‘The Grand Illusion’: Styx Enter The Platinum Stratosphere
The 1977 album enjoyed an epic 127-week run on the Billboard chart, eventually going triple platinum.
Chicago rock mainstays Styx had been appearing on the US charts for five years by the time they released their seventh studio album. But The Grand Illusion was the one that really took them into the premier division of album rock and gave them only their second Top 10 pop hit in “Come Sail Away.”
The band’s sophomore album, 1973’s Styx II, had turned gold in their home country within a few months of its belated chart appearance two years later. The albums they had released in the interim, The Serpent Is Rising and Man of Miracles, made only modest showings on the Billboard LP chart. But momentum was gained with 1975’s Equinox, which again turned gold within a couple of years. In 1976, Crystal Ball marked the arrival of guitarist Tommy Shaw and gave them a Top 40 single in “Mademoiselle.”
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But it was The Grand Illusion that put Styx in the platinum stratosphere. “With each album this five-piece group continues to refine its act,” wrote Billboard. “Grand Illusion is its most mature creation as this concept LP is an existentialist commentary on the human condition.” It entered the American bestsellers on July 30, 1977 at No.123, the first of an epic 127 weeks on the survey, by far the band’s best-ever run.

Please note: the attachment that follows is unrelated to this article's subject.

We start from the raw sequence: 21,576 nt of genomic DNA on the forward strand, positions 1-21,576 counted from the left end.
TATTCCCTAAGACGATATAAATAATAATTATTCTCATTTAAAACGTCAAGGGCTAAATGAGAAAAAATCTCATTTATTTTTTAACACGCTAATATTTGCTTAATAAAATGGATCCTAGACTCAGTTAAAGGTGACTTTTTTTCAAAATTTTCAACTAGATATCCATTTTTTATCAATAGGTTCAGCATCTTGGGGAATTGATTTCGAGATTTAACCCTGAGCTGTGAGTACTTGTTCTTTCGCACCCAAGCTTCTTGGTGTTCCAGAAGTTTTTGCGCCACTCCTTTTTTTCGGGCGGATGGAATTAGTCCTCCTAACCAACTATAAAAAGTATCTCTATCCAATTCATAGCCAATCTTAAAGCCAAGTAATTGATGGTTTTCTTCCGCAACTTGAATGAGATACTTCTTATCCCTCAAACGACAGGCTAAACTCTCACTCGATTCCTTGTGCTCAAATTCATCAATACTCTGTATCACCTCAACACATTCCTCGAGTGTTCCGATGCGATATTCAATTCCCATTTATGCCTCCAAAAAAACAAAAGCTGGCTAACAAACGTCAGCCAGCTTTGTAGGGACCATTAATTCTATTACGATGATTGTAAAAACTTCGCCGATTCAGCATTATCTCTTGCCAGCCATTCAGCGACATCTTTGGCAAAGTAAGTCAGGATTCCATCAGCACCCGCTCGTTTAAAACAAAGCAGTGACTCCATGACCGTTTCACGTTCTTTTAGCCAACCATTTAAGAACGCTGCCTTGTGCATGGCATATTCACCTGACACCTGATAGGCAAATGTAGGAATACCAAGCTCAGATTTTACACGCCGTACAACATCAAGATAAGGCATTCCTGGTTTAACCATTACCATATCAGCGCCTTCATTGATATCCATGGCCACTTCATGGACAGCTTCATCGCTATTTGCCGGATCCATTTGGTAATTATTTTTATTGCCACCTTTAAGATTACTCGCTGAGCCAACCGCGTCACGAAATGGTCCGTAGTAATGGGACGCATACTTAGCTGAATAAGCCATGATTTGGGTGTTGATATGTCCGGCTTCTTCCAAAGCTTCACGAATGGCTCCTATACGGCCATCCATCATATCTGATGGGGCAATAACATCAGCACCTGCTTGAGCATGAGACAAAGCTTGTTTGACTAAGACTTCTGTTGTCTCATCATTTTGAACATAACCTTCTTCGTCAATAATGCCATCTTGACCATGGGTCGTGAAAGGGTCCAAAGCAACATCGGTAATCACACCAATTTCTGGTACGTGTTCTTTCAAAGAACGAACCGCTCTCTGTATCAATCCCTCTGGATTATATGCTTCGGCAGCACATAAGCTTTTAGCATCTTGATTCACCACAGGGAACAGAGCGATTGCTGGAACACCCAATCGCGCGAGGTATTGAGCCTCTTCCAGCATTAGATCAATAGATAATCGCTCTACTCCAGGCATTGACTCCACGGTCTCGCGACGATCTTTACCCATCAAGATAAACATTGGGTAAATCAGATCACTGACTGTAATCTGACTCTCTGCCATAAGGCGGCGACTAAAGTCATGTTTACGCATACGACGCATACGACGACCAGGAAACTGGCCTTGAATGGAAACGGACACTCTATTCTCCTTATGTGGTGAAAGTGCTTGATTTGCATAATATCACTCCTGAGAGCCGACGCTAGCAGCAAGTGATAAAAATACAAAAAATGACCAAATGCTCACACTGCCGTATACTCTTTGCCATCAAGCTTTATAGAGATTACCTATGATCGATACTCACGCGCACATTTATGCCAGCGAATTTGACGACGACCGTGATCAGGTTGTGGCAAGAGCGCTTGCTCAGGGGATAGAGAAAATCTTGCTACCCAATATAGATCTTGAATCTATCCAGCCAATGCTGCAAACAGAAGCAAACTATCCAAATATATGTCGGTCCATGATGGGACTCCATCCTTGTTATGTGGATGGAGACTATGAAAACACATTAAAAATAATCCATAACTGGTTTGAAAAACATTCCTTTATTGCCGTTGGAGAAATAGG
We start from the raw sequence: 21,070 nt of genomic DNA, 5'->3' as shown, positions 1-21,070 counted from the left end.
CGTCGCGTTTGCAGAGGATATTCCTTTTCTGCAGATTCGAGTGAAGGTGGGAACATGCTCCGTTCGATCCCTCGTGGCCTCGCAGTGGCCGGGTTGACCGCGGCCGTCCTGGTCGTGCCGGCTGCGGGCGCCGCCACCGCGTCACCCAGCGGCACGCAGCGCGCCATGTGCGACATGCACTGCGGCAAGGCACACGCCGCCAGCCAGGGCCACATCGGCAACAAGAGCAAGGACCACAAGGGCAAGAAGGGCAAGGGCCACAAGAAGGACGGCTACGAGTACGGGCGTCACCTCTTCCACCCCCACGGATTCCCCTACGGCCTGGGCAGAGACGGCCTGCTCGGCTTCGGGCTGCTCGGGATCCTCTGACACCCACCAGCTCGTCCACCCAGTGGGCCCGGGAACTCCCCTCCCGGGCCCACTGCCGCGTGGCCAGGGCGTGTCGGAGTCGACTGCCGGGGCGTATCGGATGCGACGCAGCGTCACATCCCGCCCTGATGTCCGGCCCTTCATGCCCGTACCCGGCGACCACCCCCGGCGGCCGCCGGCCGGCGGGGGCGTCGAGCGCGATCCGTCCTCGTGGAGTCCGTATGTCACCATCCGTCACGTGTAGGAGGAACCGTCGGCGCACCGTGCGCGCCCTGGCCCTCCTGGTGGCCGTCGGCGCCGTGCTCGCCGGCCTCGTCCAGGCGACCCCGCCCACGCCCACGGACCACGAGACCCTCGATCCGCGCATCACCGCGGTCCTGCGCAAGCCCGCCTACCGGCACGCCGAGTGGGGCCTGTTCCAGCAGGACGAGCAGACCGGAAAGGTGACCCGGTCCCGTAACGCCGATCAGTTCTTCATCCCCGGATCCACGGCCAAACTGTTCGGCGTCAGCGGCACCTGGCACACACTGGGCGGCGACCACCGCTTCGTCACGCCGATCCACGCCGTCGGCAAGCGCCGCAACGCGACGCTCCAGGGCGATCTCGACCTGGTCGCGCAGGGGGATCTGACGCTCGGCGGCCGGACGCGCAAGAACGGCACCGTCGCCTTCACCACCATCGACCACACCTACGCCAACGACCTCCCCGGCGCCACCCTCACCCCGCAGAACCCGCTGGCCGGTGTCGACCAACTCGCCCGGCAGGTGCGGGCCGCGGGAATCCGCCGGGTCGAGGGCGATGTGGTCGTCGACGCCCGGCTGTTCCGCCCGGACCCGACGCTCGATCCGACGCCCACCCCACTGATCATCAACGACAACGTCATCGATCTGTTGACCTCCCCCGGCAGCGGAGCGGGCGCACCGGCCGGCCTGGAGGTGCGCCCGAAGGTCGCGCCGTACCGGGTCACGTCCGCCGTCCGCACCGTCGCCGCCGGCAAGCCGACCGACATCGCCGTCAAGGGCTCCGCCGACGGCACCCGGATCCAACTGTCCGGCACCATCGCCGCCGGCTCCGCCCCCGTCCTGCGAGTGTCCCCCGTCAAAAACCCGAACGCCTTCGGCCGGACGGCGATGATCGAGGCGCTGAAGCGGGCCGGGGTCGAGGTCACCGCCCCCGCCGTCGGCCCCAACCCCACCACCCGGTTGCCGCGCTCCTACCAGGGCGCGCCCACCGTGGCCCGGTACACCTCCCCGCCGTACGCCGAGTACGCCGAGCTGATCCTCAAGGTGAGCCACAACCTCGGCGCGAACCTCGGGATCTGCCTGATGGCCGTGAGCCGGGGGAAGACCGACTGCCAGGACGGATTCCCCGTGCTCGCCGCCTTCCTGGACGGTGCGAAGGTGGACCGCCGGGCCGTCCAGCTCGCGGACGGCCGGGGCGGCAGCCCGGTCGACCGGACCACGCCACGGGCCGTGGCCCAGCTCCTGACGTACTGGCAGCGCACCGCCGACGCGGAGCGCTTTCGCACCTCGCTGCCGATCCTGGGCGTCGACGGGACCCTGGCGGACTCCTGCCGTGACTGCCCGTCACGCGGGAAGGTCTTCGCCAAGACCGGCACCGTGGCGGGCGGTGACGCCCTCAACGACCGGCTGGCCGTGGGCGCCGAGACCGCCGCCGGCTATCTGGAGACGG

Billboard also gave an enthusiastic review to the August 13 stop on the band’s new tour, at the Santa Monica Civic Auditorium, with guests Mink DeVille. “The quality hard rock came non stop,” wrote Tom Cech, “shifting gears occasionally to convey a variety of moods throughout the 14 numbers.” Shaw’s interplay throughout the show with fellow guitarist James Young was also noted.
In September, “Come Sail Away” started its own extended Hot 100 voyage, which took it to No.8 in the new year and helped the album to its first, gold certification the following month. By December, The Grand Illusion was platinum, and in February 1978 it offered up a second chart single in “Fooling Yourself (The Angry Young Man),” which reached No.29.
Styx may have been named after an underworld river, but their success was now undeniably overground. In 1984, The Grand Illusion went double and triple platinum at the same time.
Buy or stream The Grand Illusion.